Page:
Last Word Column by Sports Editor Kieran McCarthy
NEW, fresh and interesting angles ahead of football championship meetings between Cork and Kerry aren’t exactly in plentiful supply – but how about the former Kerry senior who played club football in Cork and would have lined out for the Rebels if he’d been approached?
In fact, according to a story that ran in the Irish Independent in October 2004, the Kerryman was on the verge of linking up with Billy Morgan’s senior panel.
But how close did he come to swapping green and gold for Rebel red?
Dingle native Jack Ferriter transferred to Bishopstown in 2004. He had moved to Cork city for work. In his first season, he showed just why he was held in such high regard. There was his eight-point haul in the county semi-final win against the Barr’s. Ferriter lit up that game and it re-emphasised why he was so highly-rated.
Here was the 1994 All-Ireland winning Kerry minor football captain, who also won All-Ireland U21 titles and was involved with the seniors. He was a top forward.
Living in Cork, working in Cork and playing his club football in Cork, it was then speculated that he would switch his allegiance to the Rebels.
‘Kerry player Ferriter looks set to join Cork,’ the headline claimed, suggesting he was on the verge of joining the Rebels for the 2005 season.
The story said: ‘Ferriter could be the answer to the prayers of Cork boss Billy Morgan, given the Rebels’ lack of fire-power which was there this summer.’
Turns out that the West Kerry man was never asked – but if he was, he would have said yes.
‘Nothing came of it,’ Ferriter told The Southern Star this week.
‘It was nothing but talk really. I didn’t get invited to train or asked to play a game. It was half-banter.
‘I was inside the locker room one day and Sean Murphy, who was a selector with Cork, said they might have an A versus B game coming up in the next few weeks. I said, “ya, I’d be interested.” And that was it. Nothing else happened after that.’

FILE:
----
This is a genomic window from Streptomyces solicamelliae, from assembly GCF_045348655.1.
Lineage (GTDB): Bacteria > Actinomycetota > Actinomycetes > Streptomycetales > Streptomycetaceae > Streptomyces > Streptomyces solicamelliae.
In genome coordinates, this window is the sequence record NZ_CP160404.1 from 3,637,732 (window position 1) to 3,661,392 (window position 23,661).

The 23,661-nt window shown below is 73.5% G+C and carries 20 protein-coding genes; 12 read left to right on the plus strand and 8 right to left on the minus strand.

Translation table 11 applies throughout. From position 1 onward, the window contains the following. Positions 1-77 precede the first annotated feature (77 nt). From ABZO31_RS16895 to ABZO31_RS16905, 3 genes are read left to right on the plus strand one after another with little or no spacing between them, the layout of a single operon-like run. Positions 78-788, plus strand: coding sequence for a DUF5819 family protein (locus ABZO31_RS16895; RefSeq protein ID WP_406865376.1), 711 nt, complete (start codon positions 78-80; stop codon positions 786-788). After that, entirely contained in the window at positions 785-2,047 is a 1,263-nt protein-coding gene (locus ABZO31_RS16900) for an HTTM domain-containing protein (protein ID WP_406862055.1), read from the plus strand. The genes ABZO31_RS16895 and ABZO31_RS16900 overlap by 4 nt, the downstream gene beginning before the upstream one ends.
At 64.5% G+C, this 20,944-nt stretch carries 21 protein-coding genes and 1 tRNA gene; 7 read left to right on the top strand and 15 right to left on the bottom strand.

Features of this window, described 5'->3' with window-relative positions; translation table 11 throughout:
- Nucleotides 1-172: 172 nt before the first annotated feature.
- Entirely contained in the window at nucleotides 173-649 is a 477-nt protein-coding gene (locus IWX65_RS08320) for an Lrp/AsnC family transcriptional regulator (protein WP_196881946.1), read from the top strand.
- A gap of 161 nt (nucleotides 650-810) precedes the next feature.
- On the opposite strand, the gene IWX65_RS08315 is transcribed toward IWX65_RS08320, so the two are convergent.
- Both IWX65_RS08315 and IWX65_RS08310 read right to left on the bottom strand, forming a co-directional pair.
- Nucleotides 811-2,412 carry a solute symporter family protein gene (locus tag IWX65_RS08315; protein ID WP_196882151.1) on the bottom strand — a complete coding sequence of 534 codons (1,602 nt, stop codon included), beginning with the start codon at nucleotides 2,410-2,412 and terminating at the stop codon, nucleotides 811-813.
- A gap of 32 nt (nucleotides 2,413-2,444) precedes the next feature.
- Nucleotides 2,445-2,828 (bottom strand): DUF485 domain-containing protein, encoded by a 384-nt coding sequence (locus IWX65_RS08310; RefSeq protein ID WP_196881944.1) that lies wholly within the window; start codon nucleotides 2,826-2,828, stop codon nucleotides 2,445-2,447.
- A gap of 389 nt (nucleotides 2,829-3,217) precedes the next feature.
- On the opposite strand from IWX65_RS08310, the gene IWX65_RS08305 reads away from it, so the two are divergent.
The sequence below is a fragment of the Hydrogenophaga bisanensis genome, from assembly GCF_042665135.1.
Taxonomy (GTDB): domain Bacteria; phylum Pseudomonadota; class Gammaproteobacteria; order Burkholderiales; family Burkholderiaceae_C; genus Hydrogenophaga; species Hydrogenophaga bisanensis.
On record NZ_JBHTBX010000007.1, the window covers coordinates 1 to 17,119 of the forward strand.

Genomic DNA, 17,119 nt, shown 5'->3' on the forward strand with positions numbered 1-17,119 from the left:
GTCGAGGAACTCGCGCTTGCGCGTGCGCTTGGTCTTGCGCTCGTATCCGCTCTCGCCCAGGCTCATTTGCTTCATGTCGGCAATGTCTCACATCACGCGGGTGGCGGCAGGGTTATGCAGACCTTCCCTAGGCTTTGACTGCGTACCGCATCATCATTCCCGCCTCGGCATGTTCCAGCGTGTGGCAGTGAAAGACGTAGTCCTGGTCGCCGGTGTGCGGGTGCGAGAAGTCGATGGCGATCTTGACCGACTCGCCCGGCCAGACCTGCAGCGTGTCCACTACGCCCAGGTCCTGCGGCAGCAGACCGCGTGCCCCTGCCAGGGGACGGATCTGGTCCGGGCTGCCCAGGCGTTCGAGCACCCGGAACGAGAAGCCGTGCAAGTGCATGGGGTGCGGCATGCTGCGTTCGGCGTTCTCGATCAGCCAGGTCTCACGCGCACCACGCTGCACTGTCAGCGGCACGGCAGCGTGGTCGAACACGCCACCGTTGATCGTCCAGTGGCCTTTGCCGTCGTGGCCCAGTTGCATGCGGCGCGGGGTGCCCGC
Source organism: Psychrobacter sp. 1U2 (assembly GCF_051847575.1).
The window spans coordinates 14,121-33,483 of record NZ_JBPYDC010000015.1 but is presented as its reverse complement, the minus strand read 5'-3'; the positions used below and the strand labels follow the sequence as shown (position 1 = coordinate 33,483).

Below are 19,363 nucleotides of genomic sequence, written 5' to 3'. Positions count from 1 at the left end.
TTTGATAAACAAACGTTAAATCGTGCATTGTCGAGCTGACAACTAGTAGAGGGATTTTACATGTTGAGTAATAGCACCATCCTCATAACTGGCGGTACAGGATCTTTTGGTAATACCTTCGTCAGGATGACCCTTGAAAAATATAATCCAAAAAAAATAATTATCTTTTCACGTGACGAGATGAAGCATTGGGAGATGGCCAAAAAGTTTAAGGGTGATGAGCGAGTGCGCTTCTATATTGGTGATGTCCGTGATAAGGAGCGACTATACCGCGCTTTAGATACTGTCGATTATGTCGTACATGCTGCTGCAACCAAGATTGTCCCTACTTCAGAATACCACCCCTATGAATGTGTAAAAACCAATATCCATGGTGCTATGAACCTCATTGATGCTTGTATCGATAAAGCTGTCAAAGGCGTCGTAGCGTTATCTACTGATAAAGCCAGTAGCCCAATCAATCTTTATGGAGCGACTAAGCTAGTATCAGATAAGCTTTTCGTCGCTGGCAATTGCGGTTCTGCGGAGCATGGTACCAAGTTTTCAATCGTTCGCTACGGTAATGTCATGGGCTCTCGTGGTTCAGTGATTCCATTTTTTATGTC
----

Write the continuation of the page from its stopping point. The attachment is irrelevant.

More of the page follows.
There was never any talk with Morgan or anyone else after that. But if the call did come, Ferriter wouldn’t have hesitated.
‘If I was asked directly I’d have gone in alright. James O’Shea had gone in before me and played a few league games. I would have gone for it too,’ the Kerryman said.
He wanted to play senior inter-county championship. As good as he was, and he played national league between 1996 and 1998, shoulder injuries knocked his momentum and there was also the quality of players ahead of him.
‘I never played senior championship with Kerry and that was always a disappointment,’ he says.
‘I played loads of games in the league but never the championship
‘I had bad shoulders, dislocations, and then trying to get ahead of Maurice Fitz, Johnny Crowley, Dara Ó Cinneide and these fellas was nearly impossible.
‘I would do well in training but I could never break through.’
Before the move to Cork came about, Ferriter had looked at moving to Galway for a job and and to play football. That never materialised. Instead, he moved to Cork and joined Bishopstown, and helped them to the 2004 county senior final where they were beaten by Carbery, 1-11 to 0-7.
Forty-three year-old Ferriter still lives in Cork. Home now is Rochestown and he works as a Personal Trainer at the Radisson Hotel and Spa in the city. He’ll be at this Saturday’s Munster final at Páirc Uí Chaoimh, enjoying the chance to meet up with some old friends and team-mates from back home, but how different it could all have been if his switch to Cork had happened.
‘Look at Conor Cox in Roscommon and what he’s done this season. He has a Connacht medal in his back pocket. I don’t even think he’d be on the Kerry panel but look at him now,’ Ferriter says.
‘There’s nowhere like your own club but I just gone on with it. I had to move on, loads of players move on, even at county level.
‘I think you will see fellas moving more now to get games, to be honest.’